In a spit decision, the First Circuit reversed a dismissal of a putative class action in a Massachusetts consumer protection case. Dumond v. Reily Foods Co., No. 18-2055 (1st Cir. Aug. 8, 2019)
The defendant New England Coffee Company sells a “Hazelnut Crème” coffee. The plaintiff sued because the coffee contains no nut – it’s all coffee, no nut, only nut flavored. The district court dismissed the complaint without leave to amend on the basis that the complaint wasn’t sufficiently specific. After rejecting that ground for dismissal and also rejecting a preemption argument, the majority noted that the defendants argued as an alternative ground to support the dismissal that the factual allegations complaint failed to state a plausible claim, and that’s the part of the decision that interests us.
Whether the label was deceptive, Judge Kayatta, writing for himself and Judge Torruella, opined was a question of fact. While the label said it was “100% Arabica coffee” and listed no hazelnut as an ingredient, Judge Kayatta said that perhaps a reasonable factfinder could conclude the name of the product was sufficient, without having to read the “fine print,” “much like one might easily buy a hazelnut cake without studying the ingredients list to confirm that the cake actually contains some hazelnut.”
Responding to the dissent, Judge Kayatta wrote: “Our dissenting colleague [Judge Lynch] envisions a more erudite reader of labels, tipped off by the accent grave on the word “crème,” and armed perhaps with several dictionaries, a bit like a federal judge reading a statute. We are less confident that ‘common parlance’ would exhibit such linguistic precision. Indeed, we confess that one of us thought “crème” was a fancy word for cream, with Hazelnut Crème being akin, for example, to hazelnut butter, a product often found in another aisle of the supermarket.”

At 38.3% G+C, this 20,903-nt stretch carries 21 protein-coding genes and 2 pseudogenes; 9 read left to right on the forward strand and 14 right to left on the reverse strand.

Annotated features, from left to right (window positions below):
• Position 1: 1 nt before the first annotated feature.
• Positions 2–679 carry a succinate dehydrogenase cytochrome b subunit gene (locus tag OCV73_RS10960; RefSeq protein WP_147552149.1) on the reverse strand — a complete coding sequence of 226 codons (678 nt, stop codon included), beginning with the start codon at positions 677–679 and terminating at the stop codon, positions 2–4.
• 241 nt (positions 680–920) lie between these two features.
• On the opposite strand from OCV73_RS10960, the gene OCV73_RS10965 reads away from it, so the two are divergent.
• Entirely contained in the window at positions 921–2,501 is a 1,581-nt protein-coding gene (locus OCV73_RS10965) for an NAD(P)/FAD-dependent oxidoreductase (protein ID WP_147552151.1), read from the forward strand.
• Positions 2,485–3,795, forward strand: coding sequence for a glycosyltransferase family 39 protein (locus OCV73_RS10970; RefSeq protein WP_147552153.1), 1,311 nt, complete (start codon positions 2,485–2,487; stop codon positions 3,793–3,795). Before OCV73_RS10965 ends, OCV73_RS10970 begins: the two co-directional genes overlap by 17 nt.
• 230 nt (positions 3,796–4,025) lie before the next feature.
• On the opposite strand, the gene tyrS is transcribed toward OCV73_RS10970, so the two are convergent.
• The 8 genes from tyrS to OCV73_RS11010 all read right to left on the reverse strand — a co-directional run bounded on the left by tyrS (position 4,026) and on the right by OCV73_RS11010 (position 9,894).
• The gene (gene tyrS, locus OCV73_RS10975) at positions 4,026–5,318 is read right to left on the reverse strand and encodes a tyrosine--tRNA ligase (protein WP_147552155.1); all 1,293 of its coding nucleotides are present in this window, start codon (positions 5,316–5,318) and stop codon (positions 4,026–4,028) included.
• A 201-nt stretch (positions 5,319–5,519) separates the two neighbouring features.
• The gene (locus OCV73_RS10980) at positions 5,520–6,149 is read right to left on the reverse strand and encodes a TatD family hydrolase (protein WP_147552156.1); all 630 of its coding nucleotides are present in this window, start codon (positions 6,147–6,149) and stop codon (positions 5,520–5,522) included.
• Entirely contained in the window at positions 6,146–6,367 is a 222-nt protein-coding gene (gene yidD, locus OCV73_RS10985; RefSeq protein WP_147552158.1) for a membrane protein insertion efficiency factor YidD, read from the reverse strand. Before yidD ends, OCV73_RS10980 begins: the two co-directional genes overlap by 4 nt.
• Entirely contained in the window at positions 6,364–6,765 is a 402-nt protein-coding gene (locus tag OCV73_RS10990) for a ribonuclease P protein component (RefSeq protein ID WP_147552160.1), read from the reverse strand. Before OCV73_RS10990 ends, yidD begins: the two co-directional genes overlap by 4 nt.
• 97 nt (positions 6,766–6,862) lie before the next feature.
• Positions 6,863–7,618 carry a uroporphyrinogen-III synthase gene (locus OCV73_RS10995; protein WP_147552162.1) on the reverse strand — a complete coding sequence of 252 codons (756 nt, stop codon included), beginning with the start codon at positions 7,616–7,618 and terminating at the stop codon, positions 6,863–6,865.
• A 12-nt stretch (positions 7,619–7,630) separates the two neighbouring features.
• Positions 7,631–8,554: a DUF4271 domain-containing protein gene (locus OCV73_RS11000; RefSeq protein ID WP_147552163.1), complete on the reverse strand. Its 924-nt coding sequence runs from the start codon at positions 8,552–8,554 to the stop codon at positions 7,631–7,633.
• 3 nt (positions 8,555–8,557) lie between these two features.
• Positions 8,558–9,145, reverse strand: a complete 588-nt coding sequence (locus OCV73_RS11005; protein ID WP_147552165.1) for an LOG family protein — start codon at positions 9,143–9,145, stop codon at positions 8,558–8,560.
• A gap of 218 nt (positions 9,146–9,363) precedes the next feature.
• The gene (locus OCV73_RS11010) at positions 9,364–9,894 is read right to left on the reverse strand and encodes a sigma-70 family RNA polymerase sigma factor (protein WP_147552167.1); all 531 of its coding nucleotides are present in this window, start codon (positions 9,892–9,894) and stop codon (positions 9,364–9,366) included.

Judge Kayatta further wrote: “None of this is to say that our dissenting colleague’s reading is by any means unreasonable. To the contrary, we ourselves would likely land upon that reading were we in the grocery aisle with some time to peruse the package.”
In her dissent, Judge Lynch said that she disagreed with the majority that this presented a “close” question – in her view “a reasonable consumer plainly could not view the phrase ‘Hazelnut Crème’ as announcing the presence of actual hazelnut in a bag of coffee which also proclaims it is ‘100% Arabica Coffee.’” Aside from noting that the package ingredient only said it included 100% Arabica coffee and never said it contained an actual nut, Judge Lynch explained how the word “Crème” means, both in the dictionary and in common parlance, a cream or cream sauce as used in cookery or a sweet liqueur, with the latter usually “used with the flavor specified” (citing Webster’s) – in short, “hazelnut Crème” clearly indicates a flavoring, not an ingredient. The majority’s hazelnut cake analogy was inapt because cakes are “made up of many ingredients.” .
My thoughts on this opinion are, first, it sounds like a lively chambers discussion, and second, I wonder about the degree to which each of the members of the panel does his or her own grocery shopping, and, if so, whether he or she reads labels, and whether this, consciously or not, influenced their thinking.
Since according to the majority opinion, either Judge Kayatta or Judge Torruella thought “Hazelnut Crème” meant hazelnut butter (really? in coffee? And despite the fact no dairy product was listed on the label?), did the majority reason that it follows that a reasonable consumer could be confused, because obviously the members of the majority are reasonable consumers? As noted above, the majority stated that “we” would “likely” realize there was no actual hazelnut in the coffee “were we in the grocery aisle with some time to peruse the package.” Are they saying that’s not the reasonable consumer standard –someone with time to peruse a package? It’s unreasonable to have them look at the ingredients? Or is the majority saying “likely” isn’t good enough to avoid a jury question?